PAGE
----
1. For this year’s Lifelong Learning Conference, we are delighted to have with us distinguished keynote speakers to bring us their valuable insights and experience in how different cities and its people have made lifelong learning part of their everyday lives.
  1. We are also excited to have with us today learning track speakers who will share with us their journeys in building learning communities in Singapore, by harnessing the power of community for ground-up learning, “tech-enabling” the community and making learning inclusive for individual segments who may have special needs.
  1. Just a few weeks ago, the LifeIong Learning Institute and the People’s Association organised a weeklong Learning Neighbourhood @Geylang Serai event. There were multiple learning activities happening daily at various venues throughout the whole precinct. I was at this pilot event myself and it was very heartening to see the businesses, including office tenants and working processionals, and residents in Geylang Serai come together to learn soft skills and hard skills, as a community, as a precinct. I was also happy to see that the learning activities were done in creative, fun and meaningful ways so that the participants will be engaged and motivated to learn, and to continue learning. For instance, the participants learnt about cyber security and other emerging skills like tech-enabled services through solving puzzles in an escape room scenario.
  1. The Lifelong Learning Institute has also seed funded various organisations and individuals to promote community, enterprise and inclusive learning. For instance, ‘Ground-Up Initiative’, a non-profit community that aims to be a role model in sustainable living, initiated a project for Ang Mo Kio residents to come together to learn about the creative use of recycled wood pallet. SATS customised a 24-foot truck that went to 8 different SATS offices to help their staff learn how they can tap on Augmented Reality and Virtual Reality in their work. Another organisation, TOC Asia, helped participants at half-way houses learn how to identify and eliminate core constraints that block them from achieving their life goals.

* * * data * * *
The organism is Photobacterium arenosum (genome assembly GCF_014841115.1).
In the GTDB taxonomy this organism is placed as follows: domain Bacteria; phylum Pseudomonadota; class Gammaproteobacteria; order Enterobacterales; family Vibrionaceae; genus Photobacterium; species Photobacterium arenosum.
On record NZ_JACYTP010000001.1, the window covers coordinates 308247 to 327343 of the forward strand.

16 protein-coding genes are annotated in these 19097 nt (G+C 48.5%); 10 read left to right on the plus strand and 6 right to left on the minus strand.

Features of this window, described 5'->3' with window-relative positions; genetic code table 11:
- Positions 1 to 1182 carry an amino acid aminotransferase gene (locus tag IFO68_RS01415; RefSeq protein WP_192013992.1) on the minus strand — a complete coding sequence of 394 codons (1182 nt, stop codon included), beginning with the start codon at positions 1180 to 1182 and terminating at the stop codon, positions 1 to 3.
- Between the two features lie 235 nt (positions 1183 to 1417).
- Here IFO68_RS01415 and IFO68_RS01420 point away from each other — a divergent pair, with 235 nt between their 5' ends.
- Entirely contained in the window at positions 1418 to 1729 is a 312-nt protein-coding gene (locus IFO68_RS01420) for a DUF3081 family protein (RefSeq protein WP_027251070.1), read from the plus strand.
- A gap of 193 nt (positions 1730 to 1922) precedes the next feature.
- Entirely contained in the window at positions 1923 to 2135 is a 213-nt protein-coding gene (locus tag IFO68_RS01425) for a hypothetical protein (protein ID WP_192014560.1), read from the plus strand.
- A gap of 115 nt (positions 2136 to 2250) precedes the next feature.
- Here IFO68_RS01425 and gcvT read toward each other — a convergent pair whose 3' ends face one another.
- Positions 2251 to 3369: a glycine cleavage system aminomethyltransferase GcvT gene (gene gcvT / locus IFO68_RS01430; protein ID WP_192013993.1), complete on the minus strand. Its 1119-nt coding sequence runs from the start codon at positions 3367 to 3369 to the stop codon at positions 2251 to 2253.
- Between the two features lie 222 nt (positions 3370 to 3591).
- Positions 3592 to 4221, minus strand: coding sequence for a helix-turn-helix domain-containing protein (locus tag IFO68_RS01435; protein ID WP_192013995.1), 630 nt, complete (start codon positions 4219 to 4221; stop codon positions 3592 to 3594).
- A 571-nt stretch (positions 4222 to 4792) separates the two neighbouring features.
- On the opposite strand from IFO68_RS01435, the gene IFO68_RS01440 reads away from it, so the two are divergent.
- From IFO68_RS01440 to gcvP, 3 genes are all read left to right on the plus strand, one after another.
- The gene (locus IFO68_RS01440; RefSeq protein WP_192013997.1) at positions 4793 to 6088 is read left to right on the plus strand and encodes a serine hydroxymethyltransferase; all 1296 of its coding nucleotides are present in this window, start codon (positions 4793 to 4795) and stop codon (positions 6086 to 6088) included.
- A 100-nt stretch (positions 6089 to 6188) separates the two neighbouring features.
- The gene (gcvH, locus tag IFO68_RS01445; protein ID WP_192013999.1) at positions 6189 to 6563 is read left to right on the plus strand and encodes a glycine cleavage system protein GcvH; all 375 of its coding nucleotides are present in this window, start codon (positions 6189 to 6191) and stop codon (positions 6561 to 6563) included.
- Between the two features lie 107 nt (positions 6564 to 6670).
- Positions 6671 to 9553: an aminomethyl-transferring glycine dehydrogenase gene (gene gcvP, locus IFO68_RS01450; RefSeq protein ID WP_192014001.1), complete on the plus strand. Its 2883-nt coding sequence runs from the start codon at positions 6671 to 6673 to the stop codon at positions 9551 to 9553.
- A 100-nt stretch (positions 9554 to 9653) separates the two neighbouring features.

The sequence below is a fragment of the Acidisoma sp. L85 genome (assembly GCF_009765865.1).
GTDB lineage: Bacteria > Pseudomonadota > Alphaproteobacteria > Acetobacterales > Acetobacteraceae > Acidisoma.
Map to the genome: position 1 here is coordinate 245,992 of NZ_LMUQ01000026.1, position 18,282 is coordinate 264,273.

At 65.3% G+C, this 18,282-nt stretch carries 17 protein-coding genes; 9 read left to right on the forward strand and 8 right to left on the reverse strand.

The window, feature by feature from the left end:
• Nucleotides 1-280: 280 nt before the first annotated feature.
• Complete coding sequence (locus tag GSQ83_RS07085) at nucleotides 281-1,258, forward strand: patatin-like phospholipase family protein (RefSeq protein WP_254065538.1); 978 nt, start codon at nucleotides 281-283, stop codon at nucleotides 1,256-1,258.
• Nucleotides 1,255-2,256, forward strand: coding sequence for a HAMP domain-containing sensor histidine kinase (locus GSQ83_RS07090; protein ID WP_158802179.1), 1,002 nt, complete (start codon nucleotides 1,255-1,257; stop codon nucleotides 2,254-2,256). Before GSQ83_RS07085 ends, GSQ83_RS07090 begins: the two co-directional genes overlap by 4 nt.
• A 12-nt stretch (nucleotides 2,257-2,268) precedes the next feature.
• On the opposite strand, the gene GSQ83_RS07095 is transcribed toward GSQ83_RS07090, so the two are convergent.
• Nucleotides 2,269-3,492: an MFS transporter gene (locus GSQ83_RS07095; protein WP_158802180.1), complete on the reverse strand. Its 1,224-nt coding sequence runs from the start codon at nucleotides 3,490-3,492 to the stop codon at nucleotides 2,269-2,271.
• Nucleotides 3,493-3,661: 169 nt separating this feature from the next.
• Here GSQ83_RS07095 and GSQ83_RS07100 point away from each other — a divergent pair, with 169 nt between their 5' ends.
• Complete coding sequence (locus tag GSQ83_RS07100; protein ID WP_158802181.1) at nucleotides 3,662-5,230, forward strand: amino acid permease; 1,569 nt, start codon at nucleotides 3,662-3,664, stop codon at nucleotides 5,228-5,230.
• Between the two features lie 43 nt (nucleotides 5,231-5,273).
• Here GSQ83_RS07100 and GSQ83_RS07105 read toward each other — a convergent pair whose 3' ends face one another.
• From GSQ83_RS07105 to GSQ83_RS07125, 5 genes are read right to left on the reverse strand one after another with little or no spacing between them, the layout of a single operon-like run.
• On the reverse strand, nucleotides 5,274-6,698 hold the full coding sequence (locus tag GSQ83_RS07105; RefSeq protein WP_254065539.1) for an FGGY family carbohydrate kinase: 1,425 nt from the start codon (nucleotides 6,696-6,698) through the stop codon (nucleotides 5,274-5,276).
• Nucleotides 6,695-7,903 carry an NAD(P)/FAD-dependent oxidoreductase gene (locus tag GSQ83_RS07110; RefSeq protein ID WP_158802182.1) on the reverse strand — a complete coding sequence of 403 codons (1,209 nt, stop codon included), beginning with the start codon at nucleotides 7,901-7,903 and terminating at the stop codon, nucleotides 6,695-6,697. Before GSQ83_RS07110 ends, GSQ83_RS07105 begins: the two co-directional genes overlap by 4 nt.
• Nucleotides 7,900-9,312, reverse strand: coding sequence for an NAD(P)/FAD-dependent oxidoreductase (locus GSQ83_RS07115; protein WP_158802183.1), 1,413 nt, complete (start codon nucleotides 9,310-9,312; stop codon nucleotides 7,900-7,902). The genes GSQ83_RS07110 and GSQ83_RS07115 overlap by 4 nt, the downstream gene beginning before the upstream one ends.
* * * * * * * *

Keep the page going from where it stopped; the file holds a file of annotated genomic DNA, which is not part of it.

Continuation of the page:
1. Such engagements have enlarged the circles of learning to draw in a larger and more diverse groups of citizens and residents, so that new “riches” in the form of knowledge and skills can be accessed by all members in the community.
  1. Learning as a community is also special because it forges friendships, builds inclusiveness and creates a sense of ownership for the learner and community members. This helps to create and reinforce a virtuous cycle whereby community members, with a strong sense of ownership and inclusion, can then invest, apply and pass on their learnings back to their community; going beyond just being typical passive recipients of information and learning. Hence, every small step that each of us can take to help ignite and seed the development and multiply the growth of community learning is crucial.
  1. I hope this conference will inspire all of you as learning catalysts and enablers to continue to contribute to the Lifelong Learning movement in Singapore. With this, I wish that all of you will have a fruitful learning journey at today’s conference, and as we learn as a community here together.

Thank you.